Thursday, October 25, 2012

The Future

This blog could use a change.

The banner, for instance, references a painting I did when I was fourteen.  That was a while ago. 

Any suggestions?

I will be updating it regularly now, with lots of goodies from my hard work here at RISD. The week is built around eight hour (per day) Drawing, Design, and Spatial Dynamics studios.

After cataloguing this years artwork, I will probably retire this site, and construct a more streamlined

I am currently exploring which major I would like to declare - Illustration, Painting, and Apparel Design are on my mind.  I also plan on doing work in Glass and Film. 

Drawing Instruction

This is a drawing that is produced from a non-subjective set of instructions, developed by the artist - again playing with notions of mass-production in art. 

My concept was an acrylic skin, presented as an animal hide.  The result was more plastic looking, but the transparency and mystery of it worked very well.  My first tests were very garish and resembled deli meats.

Here are the final ones:

Here are the instructions:
Apply masking tape to an 18”x24” glass pane, forming a ½” approximate border.
Apply three even thin layers of Acrylic medium (Liquitex Pouring works well),
Blow dry between layers.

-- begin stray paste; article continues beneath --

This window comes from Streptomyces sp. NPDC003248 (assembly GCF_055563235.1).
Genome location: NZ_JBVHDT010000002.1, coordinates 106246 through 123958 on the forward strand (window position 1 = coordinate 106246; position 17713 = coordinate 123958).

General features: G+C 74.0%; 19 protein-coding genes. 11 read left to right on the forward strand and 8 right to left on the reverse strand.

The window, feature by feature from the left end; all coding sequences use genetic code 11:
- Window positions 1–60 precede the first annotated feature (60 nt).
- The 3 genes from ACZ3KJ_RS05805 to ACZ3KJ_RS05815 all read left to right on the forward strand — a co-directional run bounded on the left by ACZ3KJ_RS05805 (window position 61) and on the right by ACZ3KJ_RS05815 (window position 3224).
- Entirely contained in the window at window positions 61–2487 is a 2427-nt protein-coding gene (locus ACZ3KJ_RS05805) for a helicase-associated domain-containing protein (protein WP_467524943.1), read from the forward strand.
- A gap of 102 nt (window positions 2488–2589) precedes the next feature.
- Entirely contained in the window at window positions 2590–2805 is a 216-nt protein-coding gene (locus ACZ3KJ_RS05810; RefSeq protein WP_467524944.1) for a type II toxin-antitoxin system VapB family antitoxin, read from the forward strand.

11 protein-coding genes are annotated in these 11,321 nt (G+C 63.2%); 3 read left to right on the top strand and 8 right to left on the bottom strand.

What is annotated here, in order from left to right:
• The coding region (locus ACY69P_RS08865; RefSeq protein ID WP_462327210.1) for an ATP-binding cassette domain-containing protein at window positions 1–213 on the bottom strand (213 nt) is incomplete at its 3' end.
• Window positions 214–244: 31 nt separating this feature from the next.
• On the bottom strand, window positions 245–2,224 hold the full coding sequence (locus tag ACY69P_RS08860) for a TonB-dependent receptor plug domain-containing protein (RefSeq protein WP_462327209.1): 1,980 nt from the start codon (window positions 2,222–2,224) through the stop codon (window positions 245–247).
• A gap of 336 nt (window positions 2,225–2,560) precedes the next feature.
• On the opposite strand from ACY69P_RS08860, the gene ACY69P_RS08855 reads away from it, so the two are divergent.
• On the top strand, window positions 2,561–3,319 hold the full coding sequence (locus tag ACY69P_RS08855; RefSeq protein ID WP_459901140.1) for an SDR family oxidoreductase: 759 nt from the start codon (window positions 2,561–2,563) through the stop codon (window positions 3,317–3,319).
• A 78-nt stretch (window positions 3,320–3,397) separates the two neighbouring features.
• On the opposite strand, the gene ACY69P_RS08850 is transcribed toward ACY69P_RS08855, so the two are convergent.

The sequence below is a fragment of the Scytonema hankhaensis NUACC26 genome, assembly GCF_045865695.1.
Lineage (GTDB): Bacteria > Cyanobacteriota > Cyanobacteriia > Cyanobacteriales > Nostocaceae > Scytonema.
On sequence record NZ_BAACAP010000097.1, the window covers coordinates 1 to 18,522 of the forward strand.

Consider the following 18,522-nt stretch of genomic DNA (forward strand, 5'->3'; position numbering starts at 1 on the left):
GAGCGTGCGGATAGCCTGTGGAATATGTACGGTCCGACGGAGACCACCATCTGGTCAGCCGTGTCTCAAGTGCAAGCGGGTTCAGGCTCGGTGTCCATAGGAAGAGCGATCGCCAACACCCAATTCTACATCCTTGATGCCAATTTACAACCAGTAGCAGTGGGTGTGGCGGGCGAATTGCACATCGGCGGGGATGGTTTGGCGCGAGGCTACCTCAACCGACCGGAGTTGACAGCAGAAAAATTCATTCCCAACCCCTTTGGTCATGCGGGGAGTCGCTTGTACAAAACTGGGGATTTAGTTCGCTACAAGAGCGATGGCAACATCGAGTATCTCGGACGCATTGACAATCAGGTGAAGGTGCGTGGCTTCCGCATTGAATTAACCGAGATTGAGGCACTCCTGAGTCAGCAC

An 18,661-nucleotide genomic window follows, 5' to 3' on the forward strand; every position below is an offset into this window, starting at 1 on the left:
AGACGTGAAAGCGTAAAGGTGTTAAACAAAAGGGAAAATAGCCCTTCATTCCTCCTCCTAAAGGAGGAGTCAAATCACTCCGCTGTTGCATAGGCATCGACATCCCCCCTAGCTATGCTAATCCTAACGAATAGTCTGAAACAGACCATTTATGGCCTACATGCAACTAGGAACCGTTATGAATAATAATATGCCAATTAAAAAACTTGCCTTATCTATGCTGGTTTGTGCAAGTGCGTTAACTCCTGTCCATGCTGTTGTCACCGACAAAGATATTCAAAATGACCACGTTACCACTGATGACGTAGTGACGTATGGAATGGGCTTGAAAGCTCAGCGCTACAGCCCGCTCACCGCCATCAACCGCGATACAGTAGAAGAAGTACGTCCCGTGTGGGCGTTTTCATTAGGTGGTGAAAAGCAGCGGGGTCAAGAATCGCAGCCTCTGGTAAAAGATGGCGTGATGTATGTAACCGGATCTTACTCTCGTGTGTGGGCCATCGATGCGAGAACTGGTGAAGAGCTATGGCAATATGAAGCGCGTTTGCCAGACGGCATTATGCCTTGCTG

In a cup prepare a 5oz mixture of medium and paint, 8:1.  Mix well. 
Starting off the surface, slowly pour horizontally right to left along the center of the glass. 
Go back and forth with the paint, forming a 24” stripe. 
(Some white space between pouring is acceptable.)
Tilt the glass pane (roughly) 30 degrees toward you, hold for 10 seconds.
Tilt the glass pane 30 degrees away from you, hold for 10 seconds.
Using a spray mister, spray water along the center of the glass (the initial stripe of paint) – the spraying should occur every other inch on the glass. 
Repeat the tilting process.
Let dry, and
Peel slowly.

Stenciling pt. 2

Here are the stencils, 30" x 40" roughly

Each paper was treated and worked heavily.  They were all first toned and stained with coffee.

Ink, modelling latex, hairspray, and other insanity

Coffee, Ink, and Graphite

Pushing texture to extremes with burlap and plaster

Carving the paper for sharp highlghts.  The process of these pumpkins is sculptural, repeated yet varied.  Stencilling proved to be very diverse and adept to producing a series of work. 
The final pieces will soon be cropped and I might take some decent photos of them.

Stenciling pt. 1

Here I'm working with cut acetate stencils, attempting to capture volume with two layers of stencil - the silhouette, the detail, and the cutout for backround effects.  These studies will translate to a large format stencil set. 
Ink, Acrylic, Latex, Rubber Cement, Plaster on Newsprint


This is a drawing apparatus.  At top see phase one of my design, and enjoy its expansion in phase two.  Sadly, the drawings my apparati produced were not particularly interesting - though they satisfied the criteria of being repeatable and dynamic.  The most enjoyable part of the piece was the apparatus itself.  There is a medieval enjoyment in moving the wires and dragging the tortuous spheres across the page.  Tim Burton was referenced during critique, if I reall.
(Foam, found objects, wire and tubing)

Saturday, October 20, 2012

Wednesday, October 10, 2012

Dried Fruit

Like gemstones
Acrylic, Ink, and Graphite